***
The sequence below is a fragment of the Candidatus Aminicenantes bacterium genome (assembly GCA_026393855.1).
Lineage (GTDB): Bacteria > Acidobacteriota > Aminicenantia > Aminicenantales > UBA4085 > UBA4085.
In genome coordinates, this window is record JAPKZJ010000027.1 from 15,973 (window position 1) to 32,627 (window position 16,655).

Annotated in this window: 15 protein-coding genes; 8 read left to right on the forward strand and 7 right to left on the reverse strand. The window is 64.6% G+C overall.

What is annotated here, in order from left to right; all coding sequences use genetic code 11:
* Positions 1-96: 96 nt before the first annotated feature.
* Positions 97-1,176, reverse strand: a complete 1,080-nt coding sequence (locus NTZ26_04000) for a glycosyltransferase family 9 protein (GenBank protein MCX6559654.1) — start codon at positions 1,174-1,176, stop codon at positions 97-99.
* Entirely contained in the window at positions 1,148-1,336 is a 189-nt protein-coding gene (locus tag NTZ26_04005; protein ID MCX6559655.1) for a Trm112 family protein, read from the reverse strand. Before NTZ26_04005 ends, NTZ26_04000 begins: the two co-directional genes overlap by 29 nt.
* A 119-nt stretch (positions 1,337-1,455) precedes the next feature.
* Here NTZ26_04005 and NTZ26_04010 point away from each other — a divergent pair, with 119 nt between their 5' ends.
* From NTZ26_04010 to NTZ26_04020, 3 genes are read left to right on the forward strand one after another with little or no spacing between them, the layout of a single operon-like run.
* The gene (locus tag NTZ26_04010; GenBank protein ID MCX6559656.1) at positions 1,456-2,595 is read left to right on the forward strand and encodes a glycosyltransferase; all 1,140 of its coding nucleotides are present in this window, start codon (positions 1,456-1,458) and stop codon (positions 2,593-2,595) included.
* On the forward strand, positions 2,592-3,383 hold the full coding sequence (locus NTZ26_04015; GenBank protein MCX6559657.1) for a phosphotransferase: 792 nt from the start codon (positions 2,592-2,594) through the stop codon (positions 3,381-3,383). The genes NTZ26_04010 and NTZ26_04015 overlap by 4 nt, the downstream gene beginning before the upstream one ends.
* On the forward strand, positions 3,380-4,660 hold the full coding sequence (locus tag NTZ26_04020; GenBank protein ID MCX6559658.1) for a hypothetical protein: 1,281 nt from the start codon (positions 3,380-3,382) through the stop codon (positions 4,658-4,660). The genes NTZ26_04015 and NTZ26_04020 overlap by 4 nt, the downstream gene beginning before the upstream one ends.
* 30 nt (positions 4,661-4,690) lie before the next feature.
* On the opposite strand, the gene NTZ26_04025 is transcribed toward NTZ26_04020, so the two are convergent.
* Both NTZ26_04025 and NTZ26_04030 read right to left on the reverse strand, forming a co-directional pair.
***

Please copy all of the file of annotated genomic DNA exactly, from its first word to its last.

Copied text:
The sequence below is a fragment of the Candidatus Aminicenantes bacterium genome (assembly GCA_026393855.1).
Lineage (GTDB): Bacteria > Acidobacteriota > Aminicenantia > Aminicenantales > UBA4085 > UBA4085.
In genome coordinates, this window is record JAPKZJ010000027.1 from 15,973 (window position 1) to 32,627 (window position 16,655).

Annotated in this window: 15 protein-coding genes; 8 read left to right on the forward strand and 7 right to left on the reverse strand. The window is 64.6% G+C overall.

What is annotated here, in order from left to right; all coding sequences use genetic code 11:
* Positions 1-96: 96 nt before the first annotated feature.
* Positions 97-1,176, reverse strand: a complete 1,080-nt coding sequence (locus NTZ26_04000) for a glycosyltransferase family 9 protein (GenBank protein MCX6559654.1) — start codon at positions 1,174-1,176, stop codon at positions 97-99.
* Entirely contained in the window at positions 1,148-1,336 is a 189-nt protein-coding gene (locus tag NTZ26_04005; protein ID MCX6559655.1) for a Trm112 family protein, read from the reverse strand. Before NTZ26_04005 ends, NTZ26_04000 begins: the two co-directional genes overlap by 29 nt.
* A 119-nt stretch (positions 1,337-1,455) precedes the next feature.
* Here NTZ26_04005 and NTZ26_04010 point away from each other — a divergent pair, with 119 nt between their 5' ends.
* From NTZ26_04010 to NTZ26_04020, 3 genes are read left to right on the forward strand one after another with little or no spacing between them, the layout of a single operon-like run.
* The gene (locus tag NTZ26_04010; GenBank protein ID MCX6559656.1) at positions 1,456-2,595 is read left to right on the forward strand and encodes a glycosyltransferase; all 1,140 of its coding nucleotides are present in this window, start codon (positions 1,456-1,458) and stop codon (positions 2,593-2,595) included.
* On the forward strand, positions 2,592-3,383 hold the full coding sequence (locus NTZ26_04015; GenBank protein MCX6559657.1) for a phosphotransferase: 792 nt from the start codon (positions 2,592-2,594) through the stop codon (positions 3,381-3,383). The genes NTZ26_04010 and NTZ26_04015 overlap by 4 nt, the downstream gene beginning before the upstream one ends.
* On the forward strand, positions 3,380-4,660 hold the full coding sequence (locus tag NTZ26_04020; GenBank protein ID MCX6559658.1) for a hypothetical protein: 1,281 nt from the start codon (positions 3,380-3,382) through the stop codon (positions 4,658-4,660). The genes NTZ26_04015 and NTZ26_04020 overlap by 4 nt, the downstream gene beginning before the upstream one ends.
* 30 nt (positions 4,661-4,690) lie before the next feature.
* On the opposite strand, the gene NTZ26_04025 is transcribed toward NTZ26_04020, so the two are convergent.
* Both NTZ26_04025 and NTZ26_04030 read right to left on the reverse strand, forming a co-directional pair.